'TD swing case undermines FG compensation reforms' - Maria Bailey criticised by former justice minister
Maria Bailey case is criticised by former justice minister McDowell
The Government’s efforts to tackle claims culture cannot be taken seriously when a Fine Gael TD is taking a case over falling off a swing, a former justice minister warned.
Senator Michael McDowell highlighted the controversy surrounding Maria Bailey’s personal-injury action against the Dean Hotel in the Seanad.
She claims she suffered injuries to her head, back and hip when she fell from a swing inside the premises on Dublin’s Harcourt Street.
The hotel is denying any liability.
It comes at a time when there is sharp political focus on personal injuries payouts in the courts, a matter that barrister Mr McDowell chose to highlight last night.
He questioned the proposition that “there should be supervisors for swings when adults are using them and that it’s a matter of civil liability if there isn’t”.
“We live in a strange world where civil liability can exist in such circumstances,” Mr McDowell added.
“But who knows, maybe we’re only hearing a portion of the evidence.
“If the Government is serious about driving down the claims culture, we cannot stand idly by when adults lose their seat with two objects, one in each hand and fall off a swing and then claim that there should have been a supervisor looking after them.”
He added: “Especially when it comes from somebody who has so much public influence and clearly influence over Government policy in these matters.”
The Government is aiming to fast-track changes to the law to allow for the establishment of a committee of judges to set guidelines for personal injury payouts.
In her case against the Dean Hotel, lawyers for Ms Bailey list 18 particulars of alleged negligence or breach of duty including a failure to have signs or supervisors.
Neither Ms Bailey nor Fine Gael have yet commented on the case.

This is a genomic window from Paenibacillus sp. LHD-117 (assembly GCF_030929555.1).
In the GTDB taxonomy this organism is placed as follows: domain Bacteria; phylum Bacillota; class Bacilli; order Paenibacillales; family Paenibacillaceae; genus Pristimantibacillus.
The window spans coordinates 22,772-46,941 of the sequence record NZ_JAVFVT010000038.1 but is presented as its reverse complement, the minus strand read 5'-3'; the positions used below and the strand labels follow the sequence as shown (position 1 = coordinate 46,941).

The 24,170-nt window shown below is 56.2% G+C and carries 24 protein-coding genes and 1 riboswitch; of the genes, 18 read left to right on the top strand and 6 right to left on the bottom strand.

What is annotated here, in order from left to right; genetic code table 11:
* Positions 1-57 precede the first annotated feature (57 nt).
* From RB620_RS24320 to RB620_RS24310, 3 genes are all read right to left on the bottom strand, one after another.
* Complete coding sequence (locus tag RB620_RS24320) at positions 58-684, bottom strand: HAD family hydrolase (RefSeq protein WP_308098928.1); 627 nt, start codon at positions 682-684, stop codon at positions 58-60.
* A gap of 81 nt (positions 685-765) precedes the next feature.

Culture Minister Josepha Madigan’s family's law firm is taking the case, although she no longer works there.
Ms Bailey's case against the Dean Hotel was mentioned on Monday in Dublin Circuit Civil Court.
It is understood the swings in question are located indoors, on the top floor of the hotel, near a bar and restaurant area.
Her lawyers claim there should have been signs or a member of staff to instruct how to use the swing safely.
They claim that patrons at the hotel are encouraged to use the swing unsupervised.
They also state there was nobody to supervise and intervene if a patron was at risk of a fall, and there was no cushioning of the area surrounding the swing.
Her lawyers said that after the fall, Ms Bailey woke up the next morning with a severe pain, and after attending A&E was diagnosed with soft tissue damage and contusions, as well as concussion.
Defence papers claim Ms Bailey failed to use the swing in a proper manner and held items in both hands, restricting her ability to balance and preventing her from holding the rope grips properly.
The hotel claims that if any injury was suffered, this was due to Ms Bailey's own negligence.
Speaking in the Seanad, Mr McDowell said: "As somebody who was careless enough to lose my seat on three occasions in the other house, I was struck by reading in today's Irish Independent about a member of that house who lost her seat while on a swing in a hotel in Harcourt Street recently.
"I just want to say two things without commenting on the merits of the case - that it would appear that 55 years after Belfast City Council unlocked the swings on Sunday, the proposition has been put in court that there should be supervisors for swings when adults are using them, and that it's a matter of civil liability if there isn't."
He was warned to "tread carefully" by the Cathaoirleach of the Seanad Denis O'Donovan - and Mr McDowell replied that he would not comment on the merits of the case.